This chili took me about 6 years to perfect, and has won numerous awards. The best thing about it is that you can play with it. Add more of something, omit another. It's very versatile, and most importantly it provides a balance of salty, sweet, smokey, and tangy. It may seem like a lot of work, but it all pays off in the end. Trust me.
1Start off by preheating your oven at 300 degrees. In a large baking pan (or two medium sized ones), place the lard or chicken fat in the pan and let it melt while the oven heats up. Rub the chicken with salt and pepper under and on top of the skin. Once the lard or fat is melted completely, place the chicken in the pan. You want the fat to be covering the chicken. Use a meat thermometer to monitor the temperature. You want them to be 165 degrees at the thickest part (legs will cook faster than thighs, in which case remove them when done and cover).
2As the chicken is cooking, get started on chopping the squash, onions, garlic, and pepper. I like to spoon a little of the chicken fat from the pan to cook all the vegetables in. Cook the squash first in a wide pan or wok until cooked through.
3In the meantime, you can get your big pot going on low heat with the beef broth, tomato paste, IPA, and salsa verde. Add the squash to the pot when cooked through. Then get started on cooking the chopped pepper and onion until just soft. Add the garlic and cook for another 1 minute until fragrant. Add these veggies to the pot.
4Right around now the chicken should be cooked through (check temperature). Remove from oven and cover and let cool. While the chicken is cooling, chop the bacon into lardons and cook them until your desired done-ness, but not too crispy. Add the bacon to the pot with a slotted spoon. *Do not cover the pot completely as this creates too much steam and waters down the chili.* Now you're ready to get spicy!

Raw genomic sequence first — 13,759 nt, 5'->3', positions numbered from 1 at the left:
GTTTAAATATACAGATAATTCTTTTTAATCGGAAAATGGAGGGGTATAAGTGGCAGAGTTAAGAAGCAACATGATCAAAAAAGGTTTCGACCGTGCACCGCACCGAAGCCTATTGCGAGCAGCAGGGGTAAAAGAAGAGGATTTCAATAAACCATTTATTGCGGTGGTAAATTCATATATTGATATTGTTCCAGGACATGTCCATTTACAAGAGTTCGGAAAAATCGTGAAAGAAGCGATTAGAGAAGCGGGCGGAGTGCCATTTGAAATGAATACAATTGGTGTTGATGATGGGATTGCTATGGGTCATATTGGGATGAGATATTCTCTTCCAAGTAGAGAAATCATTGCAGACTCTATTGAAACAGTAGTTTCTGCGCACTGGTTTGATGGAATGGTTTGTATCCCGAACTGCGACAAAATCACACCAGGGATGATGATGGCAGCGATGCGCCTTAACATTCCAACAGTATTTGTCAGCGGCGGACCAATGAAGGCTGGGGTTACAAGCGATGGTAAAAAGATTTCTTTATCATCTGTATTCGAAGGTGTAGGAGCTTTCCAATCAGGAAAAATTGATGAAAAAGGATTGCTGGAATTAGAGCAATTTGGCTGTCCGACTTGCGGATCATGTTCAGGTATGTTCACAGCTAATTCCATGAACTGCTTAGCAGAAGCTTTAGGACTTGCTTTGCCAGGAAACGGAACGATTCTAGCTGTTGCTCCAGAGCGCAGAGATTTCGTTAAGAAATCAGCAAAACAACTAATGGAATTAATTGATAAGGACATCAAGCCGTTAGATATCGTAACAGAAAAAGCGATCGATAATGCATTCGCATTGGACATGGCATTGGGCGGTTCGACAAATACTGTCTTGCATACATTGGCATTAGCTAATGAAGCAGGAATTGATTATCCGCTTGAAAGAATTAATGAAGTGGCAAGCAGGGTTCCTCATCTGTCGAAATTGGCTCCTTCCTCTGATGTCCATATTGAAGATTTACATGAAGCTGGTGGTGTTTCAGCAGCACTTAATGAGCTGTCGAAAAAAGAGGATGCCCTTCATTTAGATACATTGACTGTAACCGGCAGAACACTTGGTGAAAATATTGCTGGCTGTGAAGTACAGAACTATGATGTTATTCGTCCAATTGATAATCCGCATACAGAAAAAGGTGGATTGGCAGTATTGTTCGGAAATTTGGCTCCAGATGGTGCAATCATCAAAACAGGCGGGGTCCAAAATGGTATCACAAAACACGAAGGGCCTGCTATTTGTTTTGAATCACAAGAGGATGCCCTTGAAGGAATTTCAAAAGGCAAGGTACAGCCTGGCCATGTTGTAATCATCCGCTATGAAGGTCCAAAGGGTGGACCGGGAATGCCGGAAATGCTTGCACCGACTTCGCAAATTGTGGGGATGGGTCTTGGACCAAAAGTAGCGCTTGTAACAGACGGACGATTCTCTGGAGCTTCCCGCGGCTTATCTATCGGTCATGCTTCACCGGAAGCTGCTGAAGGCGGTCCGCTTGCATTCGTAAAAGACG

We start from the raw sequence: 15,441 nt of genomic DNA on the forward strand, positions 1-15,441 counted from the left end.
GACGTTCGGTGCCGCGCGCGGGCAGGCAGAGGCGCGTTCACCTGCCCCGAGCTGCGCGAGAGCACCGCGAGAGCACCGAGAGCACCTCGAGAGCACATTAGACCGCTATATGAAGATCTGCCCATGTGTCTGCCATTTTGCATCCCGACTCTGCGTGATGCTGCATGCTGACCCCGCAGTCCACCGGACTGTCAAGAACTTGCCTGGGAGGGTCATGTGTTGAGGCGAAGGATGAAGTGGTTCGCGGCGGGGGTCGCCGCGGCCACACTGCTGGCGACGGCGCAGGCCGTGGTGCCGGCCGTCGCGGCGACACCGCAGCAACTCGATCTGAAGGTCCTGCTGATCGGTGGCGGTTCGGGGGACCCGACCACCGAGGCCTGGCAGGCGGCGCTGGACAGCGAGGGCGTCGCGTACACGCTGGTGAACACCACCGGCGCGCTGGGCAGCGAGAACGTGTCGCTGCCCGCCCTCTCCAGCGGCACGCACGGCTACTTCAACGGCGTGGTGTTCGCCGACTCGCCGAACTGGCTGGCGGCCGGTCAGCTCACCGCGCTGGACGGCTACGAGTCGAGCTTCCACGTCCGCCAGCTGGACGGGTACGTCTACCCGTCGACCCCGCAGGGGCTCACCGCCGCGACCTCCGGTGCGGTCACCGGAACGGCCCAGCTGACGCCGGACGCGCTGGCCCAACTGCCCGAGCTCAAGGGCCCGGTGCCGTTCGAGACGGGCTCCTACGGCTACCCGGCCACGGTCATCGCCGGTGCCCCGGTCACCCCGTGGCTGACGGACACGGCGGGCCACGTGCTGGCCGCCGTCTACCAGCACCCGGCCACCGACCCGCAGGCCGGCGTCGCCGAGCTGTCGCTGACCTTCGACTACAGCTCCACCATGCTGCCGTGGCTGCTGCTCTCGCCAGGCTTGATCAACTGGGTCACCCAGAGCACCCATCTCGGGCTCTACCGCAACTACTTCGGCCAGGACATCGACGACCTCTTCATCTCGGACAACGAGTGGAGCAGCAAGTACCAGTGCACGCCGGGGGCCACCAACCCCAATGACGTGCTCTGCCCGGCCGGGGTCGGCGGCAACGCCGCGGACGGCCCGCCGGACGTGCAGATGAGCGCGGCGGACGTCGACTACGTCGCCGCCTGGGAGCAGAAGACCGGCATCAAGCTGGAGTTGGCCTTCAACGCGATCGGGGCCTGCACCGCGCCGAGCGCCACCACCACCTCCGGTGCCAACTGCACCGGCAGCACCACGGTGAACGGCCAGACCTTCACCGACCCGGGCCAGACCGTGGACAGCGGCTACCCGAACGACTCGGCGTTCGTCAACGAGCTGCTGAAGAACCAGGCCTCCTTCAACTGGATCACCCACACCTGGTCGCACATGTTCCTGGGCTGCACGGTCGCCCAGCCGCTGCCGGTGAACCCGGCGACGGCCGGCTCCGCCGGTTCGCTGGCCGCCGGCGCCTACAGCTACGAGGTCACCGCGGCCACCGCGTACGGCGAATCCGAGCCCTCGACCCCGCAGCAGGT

5In a non-stick pan over low-medium heat, add the cumin, coriander, allspice, cloves and star anise. Toast over the heat until fragrant, about 3 minutes moving the pan around. With a spice grinder, coffee grinder, or mortar and pestle - grind the spices until fine. Use a sieve to add the spices to the pot and avoid any big pieces going into the chili.
6Remove the seeds from the New Mexico chiles and add them to the non-stick pan toasting as well. You want a bit of color, so toast for about 5 minutes. Break up and add to the grinder until fine. Pour through a sieve into the pot. Now, add the cinnamon, cocoa, rice vinegar, fish sauce, brown sugar, and hot sauce (if desired) to the pot as well. Give the pot of chili a good stir and make sure everything has blended nicely together.
7Your chicken should now be ready for de-boning. Remove all tendons, bones, skin and excess fat from the pieces of chicken (*save these for stock!). Then chop the meat into nice small pieces. The key is to cut everything relatively the same size, that way nothing is over powering the other ingredients. Add your chopped chicken to the pot and cook for another hour over low-medium heat - OR - cook on low for a few hours.